Sheffield ambitious tourism plans to attract more major events following Women’s Euros success
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One innovative idea to promote the city is a plan to turn a lift tower at Park Hill flats into an urban climbing wall for a week, with celebrities and top climbers being invited to have a go at ‘Climbing at the Sky’s Edge’.
This links to the huge success of the Crucible Theatre-created musical Standing at the Sky’s Edge, telling stories from Park Hill’s history and featuring the music of Sheffield musician Richard Hawley.
One of the members of Sheffield City Council’s economic development and strategy committee, Coun Kurtis Crossland, jokingly challenged committee chair Coun Martin Smith to have a go at the speed climbing challenge.
The council also wants to build on the success of co-hosting the women’s football Euro tournament last year in attracting more big events to Sheffield. The development of a new Major Events Plan will inform bidding for and hosting events.
A study commissioned by The FA, UEFA and UK Sport found that Sheffield as a host city of the UEFA Women’s EURO 2022 benefited from an £8.3 million boost to the local economy.
The tourism and marketing strategies aim to help make the city a leading destination for visitors across Europe, boosting the local economy and opportunities for Sheffield residents and businesses.
In 2022, visitor spending brought in an estimated £1.35 billion for the city and supported 13,285 full-time jobs in Sheffield. A new Destination Management Plan to turn the city into a world-class visitor destination, created by council organisation Marketing Sheffield, was adopted by the committee.
Coun Smith said: “It’s great to see Sheffield adopting a strategic plan to grow tourism and support the visitor economy. “It will help fill more hotel rooms, sell more cups of coffee, fill more restaurants and see more money spent with local businesses.
“We have an ambitious plan and look forward to working with partners across Sheffield to deliver it.”
The strategy has five key objectives, including developing Sheffield’s city breaks offer, growing the conferences market and diversifying and strengthening the city-wide events programme.
Sheffield has also been marketed by the council as a student city, in conjunction with its two universities, which the committee was told is a ground-breaking move and possibly a world first.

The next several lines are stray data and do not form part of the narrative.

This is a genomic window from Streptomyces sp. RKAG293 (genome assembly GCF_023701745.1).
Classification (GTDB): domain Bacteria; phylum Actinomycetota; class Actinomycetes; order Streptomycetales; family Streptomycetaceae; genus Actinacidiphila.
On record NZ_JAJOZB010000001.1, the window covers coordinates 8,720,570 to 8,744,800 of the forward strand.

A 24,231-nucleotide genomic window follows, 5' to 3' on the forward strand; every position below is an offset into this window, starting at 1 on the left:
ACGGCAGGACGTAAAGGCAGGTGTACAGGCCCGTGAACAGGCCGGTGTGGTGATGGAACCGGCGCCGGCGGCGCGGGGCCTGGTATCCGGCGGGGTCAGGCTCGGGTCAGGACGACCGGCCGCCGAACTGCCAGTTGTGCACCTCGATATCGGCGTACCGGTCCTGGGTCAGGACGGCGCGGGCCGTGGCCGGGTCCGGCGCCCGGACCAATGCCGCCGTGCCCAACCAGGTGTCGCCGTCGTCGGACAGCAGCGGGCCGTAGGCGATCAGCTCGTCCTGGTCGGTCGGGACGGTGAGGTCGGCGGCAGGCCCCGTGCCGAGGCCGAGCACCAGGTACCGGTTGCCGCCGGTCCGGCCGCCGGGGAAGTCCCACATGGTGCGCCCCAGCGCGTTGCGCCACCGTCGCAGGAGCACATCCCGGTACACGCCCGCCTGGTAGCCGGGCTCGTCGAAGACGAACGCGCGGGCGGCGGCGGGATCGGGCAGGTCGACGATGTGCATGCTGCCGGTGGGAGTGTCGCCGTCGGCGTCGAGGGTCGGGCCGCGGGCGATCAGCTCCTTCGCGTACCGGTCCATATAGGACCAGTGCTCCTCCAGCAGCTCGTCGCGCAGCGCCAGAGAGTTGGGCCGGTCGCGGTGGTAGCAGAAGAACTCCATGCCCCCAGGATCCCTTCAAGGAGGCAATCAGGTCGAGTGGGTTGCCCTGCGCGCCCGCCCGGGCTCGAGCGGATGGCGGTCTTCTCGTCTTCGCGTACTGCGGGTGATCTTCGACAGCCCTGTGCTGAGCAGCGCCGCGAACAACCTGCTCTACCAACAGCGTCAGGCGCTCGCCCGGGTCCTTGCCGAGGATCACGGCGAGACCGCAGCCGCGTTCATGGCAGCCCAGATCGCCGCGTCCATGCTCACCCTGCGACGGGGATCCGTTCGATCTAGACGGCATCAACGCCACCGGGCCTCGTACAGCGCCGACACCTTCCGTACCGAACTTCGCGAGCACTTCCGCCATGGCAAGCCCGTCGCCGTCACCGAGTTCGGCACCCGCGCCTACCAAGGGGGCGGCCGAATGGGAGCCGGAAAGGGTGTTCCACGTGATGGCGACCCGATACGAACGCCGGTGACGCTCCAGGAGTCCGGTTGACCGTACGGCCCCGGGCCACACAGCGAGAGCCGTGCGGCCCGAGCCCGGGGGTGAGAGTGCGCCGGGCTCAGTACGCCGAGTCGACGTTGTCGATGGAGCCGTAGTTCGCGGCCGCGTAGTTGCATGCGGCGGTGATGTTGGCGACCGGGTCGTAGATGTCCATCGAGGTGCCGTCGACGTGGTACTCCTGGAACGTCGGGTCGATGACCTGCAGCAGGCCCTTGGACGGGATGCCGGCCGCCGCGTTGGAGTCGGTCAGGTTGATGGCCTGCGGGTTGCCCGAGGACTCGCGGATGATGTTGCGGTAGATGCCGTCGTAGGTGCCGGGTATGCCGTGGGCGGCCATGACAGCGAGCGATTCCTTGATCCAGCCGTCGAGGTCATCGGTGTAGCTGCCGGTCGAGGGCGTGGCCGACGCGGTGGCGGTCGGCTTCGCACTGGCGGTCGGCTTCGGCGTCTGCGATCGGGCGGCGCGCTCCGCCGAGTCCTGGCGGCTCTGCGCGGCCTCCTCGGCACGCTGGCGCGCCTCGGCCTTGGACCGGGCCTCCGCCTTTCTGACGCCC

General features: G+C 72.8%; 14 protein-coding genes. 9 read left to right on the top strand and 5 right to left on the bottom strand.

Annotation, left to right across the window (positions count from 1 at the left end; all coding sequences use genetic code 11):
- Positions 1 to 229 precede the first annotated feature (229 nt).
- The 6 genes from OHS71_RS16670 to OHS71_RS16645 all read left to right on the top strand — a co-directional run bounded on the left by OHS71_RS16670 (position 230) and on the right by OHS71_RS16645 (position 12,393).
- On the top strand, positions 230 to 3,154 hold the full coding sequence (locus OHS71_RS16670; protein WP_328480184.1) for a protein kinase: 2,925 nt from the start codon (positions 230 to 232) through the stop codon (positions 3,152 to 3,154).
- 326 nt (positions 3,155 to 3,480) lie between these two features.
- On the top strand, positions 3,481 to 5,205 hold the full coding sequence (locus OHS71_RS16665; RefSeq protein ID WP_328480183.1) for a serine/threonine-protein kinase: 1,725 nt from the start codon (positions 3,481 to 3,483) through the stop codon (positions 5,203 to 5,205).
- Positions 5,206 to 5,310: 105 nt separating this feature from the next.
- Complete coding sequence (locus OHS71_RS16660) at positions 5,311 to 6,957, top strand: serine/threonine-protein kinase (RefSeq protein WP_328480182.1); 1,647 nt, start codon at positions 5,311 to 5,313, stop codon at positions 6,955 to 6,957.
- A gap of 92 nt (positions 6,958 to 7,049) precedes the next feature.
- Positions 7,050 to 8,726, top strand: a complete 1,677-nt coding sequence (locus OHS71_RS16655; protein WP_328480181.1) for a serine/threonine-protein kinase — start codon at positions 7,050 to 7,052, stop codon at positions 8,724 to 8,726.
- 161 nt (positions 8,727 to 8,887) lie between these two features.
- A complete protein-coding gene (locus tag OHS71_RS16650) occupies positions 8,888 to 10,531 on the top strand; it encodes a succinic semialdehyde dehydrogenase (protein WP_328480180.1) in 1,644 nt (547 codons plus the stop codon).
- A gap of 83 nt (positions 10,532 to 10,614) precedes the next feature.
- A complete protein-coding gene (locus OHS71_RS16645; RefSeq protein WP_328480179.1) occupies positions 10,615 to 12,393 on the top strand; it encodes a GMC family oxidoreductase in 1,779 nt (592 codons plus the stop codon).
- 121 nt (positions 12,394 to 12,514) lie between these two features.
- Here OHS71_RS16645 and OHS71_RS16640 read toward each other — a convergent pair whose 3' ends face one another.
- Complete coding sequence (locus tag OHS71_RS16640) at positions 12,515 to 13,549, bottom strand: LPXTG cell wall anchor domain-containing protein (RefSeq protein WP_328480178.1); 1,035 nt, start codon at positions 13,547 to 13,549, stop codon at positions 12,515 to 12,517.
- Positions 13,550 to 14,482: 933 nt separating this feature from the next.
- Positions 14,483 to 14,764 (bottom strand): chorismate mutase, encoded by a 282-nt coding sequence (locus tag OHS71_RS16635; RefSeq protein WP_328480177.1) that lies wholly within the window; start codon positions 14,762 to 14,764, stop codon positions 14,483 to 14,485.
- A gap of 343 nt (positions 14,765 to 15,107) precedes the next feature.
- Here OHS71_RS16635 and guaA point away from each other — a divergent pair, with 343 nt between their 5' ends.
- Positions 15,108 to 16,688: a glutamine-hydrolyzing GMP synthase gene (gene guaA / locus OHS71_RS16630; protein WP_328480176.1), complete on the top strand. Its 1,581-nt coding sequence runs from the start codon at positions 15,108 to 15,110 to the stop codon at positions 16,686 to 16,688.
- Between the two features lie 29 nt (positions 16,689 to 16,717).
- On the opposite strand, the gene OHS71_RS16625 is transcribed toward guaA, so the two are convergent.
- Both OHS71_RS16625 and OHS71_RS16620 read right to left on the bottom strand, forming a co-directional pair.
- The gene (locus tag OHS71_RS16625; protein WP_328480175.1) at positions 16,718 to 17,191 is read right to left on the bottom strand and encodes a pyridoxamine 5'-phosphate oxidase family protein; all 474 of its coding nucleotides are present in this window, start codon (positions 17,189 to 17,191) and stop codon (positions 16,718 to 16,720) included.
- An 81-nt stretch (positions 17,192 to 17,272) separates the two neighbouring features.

Work on promoting city breaks has already tempted in visitors from London, Birmingham, Manchester and Leeds, the committee was told.
Since the university and city breaks campaigns have been running, website visits have increased from an average of 2,000 per day to 8,000 per day – around 2.9 million visitors per year.
With the UK events sector worth an estimated £42.3 billion in 2022, the council wants to ensure Sheffield is well-positioned to take advantage of the economic benefits that events bring.
This includes work to boost the number of major conferences held in the city.
Coun Crossland urged the council to help ensure that an LGBTQ+ Pride event returns to the city. Director of economy, skills and culture Diana Buckley said that work is underway to help revive Pride.
Coun Terry Fox congratulated the team on their “brilliant” work but said that major decisions need to be made on budgeting before more can be achieved. Ms Buckley said she agreed that teams are at their limits of what they can deliver and without more funding there is no room for expanding what events can be bid for.
Major events manager Gary Clifton said that the idea to bid for the Women’s Euros five years ago was “laughed out of several rooms” but its success had woken a lot of people up to the possibilities.
He added: “Now is the chance to grasp the nettle. Aspiration is everything because if you get the aspiration right, all the rest will follow – the benefits, the economics, the social engagement, the profile, the people, the smiles on people’s faces – they all follow.”